Poverty and Inequality: The Political Economy of Redistribution

Title

Poverty and Inequality: The Political Economy of Redistribution

Year

1996

DOI

10.17848/9780585314402

Abstract

Despite the nation's significant and prolonged economic growth during the 1990s, the portion of aggregate income going to the poorest 20 percent of the population declined, while that of the richest 20 percent grew. The contributors to this volume examine the extent and reasons behind this distribution.

Files

Download 1. Introduction (417 KB)

Contents

  1. Introduction / Jon Neill
  2. Welfare Report, 1996 Style / Robert Haveman
  3. Why Has Economic Growth Been Such an Ineffective Tool Against Poverty in Recent Years? / Rebecca M. Blank
  4. Regional Poverty and Inequality in the United States / John P. Formby
  5. The International Evidence on Income distribution in Modern Economics / Timothy M. Smeeding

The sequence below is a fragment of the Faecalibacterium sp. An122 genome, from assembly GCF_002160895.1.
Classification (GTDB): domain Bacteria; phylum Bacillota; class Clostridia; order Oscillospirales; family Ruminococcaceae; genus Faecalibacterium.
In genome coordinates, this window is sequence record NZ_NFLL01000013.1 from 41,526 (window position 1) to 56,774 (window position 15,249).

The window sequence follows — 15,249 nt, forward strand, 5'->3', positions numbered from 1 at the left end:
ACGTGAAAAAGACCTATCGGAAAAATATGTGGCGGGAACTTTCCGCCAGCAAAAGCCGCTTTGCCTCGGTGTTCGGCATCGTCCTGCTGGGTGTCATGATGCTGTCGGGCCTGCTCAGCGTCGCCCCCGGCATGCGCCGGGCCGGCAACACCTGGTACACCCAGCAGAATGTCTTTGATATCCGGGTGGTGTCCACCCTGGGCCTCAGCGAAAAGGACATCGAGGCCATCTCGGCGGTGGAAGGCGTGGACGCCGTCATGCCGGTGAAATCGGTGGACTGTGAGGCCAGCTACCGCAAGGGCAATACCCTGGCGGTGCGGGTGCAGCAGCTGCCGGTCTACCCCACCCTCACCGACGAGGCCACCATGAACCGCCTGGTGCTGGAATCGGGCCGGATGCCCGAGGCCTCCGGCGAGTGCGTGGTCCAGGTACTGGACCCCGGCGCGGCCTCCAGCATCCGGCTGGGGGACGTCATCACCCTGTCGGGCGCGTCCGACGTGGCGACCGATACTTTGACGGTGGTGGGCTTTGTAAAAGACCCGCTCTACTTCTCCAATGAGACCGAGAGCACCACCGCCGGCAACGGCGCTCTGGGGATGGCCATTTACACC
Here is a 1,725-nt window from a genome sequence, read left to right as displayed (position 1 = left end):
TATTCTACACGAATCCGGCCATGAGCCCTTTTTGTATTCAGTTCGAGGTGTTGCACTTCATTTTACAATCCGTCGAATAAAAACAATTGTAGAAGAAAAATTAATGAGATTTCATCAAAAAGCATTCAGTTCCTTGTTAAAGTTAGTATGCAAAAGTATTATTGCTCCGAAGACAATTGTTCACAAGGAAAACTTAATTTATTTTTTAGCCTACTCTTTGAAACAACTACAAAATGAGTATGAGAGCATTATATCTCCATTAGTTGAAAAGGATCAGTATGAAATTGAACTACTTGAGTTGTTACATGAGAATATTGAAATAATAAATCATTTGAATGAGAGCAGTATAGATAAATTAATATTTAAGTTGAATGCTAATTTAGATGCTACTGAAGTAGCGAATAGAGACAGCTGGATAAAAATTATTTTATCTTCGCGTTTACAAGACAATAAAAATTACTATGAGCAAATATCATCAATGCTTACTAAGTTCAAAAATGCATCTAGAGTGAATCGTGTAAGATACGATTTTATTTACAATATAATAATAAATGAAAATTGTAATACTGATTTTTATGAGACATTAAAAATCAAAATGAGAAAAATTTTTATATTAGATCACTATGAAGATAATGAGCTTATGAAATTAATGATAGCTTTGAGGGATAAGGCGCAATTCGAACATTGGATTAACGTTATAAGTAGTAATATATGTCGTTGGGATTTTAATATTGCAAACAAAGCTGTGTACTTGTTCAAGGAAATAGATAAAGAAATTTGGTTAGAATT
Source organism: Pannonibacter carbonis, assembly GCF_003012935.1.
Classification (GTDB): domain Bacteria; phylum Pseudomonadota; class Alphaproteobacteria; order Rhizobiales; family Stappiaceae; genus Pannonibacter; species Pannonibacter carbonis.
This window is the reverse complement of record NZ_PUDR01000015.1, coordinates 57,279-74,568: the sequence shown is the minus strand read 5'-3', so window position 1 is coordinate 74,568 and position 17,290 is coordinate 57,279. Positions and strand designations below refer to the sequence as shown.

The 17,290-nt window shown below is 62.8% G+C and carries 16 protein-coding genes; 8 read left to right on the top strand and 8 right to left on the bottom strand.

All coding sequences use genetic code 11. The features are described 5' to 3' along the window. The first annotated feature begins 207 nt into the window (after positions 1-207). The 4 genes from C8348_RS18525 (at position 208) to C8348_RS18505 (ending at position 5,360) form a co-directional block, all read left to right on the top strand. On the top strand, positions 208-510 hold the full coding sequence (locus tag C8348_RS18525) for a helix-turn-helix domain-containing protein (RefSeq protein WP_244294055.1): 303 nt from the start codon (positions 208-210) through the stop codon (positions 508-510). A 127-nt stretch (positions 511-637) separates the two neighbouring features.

6. From Parent to Child / Jere R. Behrman
  7. The Reality of Redistribution / Gordon Tullock

Sponsorship

Financial support provided by the W.E. Upjohn Institute for Employment Research

ISBN

9780880991827 (cloth) ; 9780880991810 (pbk.) ; 9780585314402 (ebook)

Subject Areas

LABOR MARKET ISSUES; Wages, health insurance and other benefits; Inequality; UNEMPLOYMENT, DISABILITY, and INCOME SUPPORT PROGRAMS; Poverty and income support; Income support programs

Poverty and Inequality: The Political Economy of Redistribution

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Citation

Neill, Jon, ed. 1997. Poverty and Inequality: The Political Economy of Redistribution. Kalamazoo, MI: W.E. Upjohn Institute for Employment Research. https://doi.org/10.17848/9780585314402